Watsky: The first one is a song called “Conversations”, which is about two different conversations I had with my father about mortality. One when I was nine and about to turn 10 and one when I was 29 and about to turn 30. And in the first one, my dad was consoling me because I was freaking out about getting older, that death isn’t for a long time. And in the second conversation, I was consoling my father that it wasn’t for a long time. So the first verse is his conversation to me and the second verse is my conversation to him. That goes smoothly into “Knots,” which is sort of a Chopin inspired piano piece that I rap over, and it tells the story of a piano player named Arthur Rubenstein. He attempted suicide when he was young. He was in his early 20s. So he tried to hang himself and his rope snapped. And he felt that he had an epiphany at that moment and “Knots” tells the story of Arthur in his room with creditors banging at the door as he ties the noose, he puts himself up on the chair and then steps off it. “Knots” ends with him stepping off of the chair.

Watsky regards himself as a writer first and foremost. His debut collection of essays published by Penguin Random House is a New York Times bestseller. How to Ruin Everything is a brutally honest recollection of some of the most memorable episodes of his life so far. “Ask Me What I’m Doing Tonight” recounts his time as a traveling poet.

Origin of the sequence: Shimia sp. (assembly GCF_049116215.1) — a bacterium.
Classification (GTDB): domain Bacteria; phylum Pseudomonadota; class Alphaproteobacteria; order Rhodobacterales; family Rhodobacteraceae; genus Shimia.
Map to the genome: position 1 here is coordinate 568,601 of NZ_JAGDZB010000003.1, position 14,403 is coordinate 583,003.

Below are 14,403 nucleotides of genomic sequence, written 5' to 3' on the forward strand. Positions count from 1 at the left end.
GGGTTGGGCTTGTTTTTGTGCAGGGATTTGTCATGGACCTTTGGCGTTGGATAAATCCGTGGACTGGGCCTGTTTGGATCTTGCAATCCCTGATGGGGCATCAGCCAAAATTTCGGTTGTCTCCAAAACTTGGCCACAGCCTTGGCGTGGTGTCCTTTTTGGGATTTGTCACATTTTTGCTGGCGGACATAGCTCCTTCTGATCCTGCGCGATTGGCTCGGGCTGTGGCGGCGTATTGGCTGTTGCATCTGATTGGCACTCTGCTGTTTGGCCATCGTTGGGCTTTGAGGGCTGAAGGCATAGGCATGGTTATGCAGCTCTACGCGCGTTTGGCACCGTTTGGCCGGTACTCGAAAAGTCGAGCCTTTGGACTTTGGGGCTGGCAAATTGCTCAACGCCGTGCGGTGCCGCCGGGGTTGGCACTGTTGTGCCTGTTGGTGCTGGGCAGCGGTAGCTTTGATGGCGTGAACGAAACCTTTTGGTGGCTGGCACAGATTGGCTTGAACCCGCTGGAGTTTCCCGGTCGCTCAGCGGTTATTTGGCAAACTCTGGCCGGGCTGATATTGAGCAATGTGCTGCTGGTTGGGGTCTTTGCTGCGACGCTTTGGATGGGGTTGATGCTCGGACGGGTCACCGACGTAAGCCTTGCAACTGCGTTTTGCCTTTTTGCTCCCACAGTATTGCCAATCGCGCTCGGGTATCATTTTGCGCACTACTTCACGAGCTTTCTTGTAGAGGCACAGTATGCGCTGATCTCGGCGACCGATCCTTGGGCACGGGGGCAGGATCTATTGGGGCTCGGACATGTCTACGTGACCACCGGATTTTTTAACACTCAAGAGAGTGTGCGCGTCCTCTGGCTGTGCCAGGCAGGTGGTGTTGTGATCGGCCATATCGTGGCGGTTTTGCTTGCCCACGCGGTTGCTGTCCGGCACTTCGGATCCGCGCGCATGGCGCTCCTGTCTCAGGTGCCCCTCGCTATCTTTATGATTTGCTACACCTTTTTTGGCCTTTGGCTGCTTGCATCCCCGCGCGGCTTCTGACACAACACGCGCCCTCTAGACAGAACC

Watsky: And I’d learned after this many shows that any single performance can be the one that inflates your ego or destroys it. The night that makes you feel like a big web of energy links every single being across time and space. Or the gig that alienates you from every shallow, shitty human on the planet. After the show, I rolled around in a field with a pretty redheaded agricultural engineering student like I got to do occasionally after good shows. We pulled ourselves apart, laid on our backs looking up at the quilt of stars, hundreds of miles from the light pollution of St. Louis. Am I going to see you again? Yes. I never really gave much thought to the fields while flying over them. Just seems like a whole lot of empty space from above. But I wonder how many half naked kids you’d see rolling around in them if you zoomed in. Back at the Super 8, I scraped the golden crusty cheese off the corner of my Stouffer’s container with a plastic fork I picked up at the front desk. The corners are the best part and I always save them for last. “Maybe I’ll start eating better on the road”, I thought, and check the ingredients on the back of the Stouffer’s box. “Wheat. But maybe later.”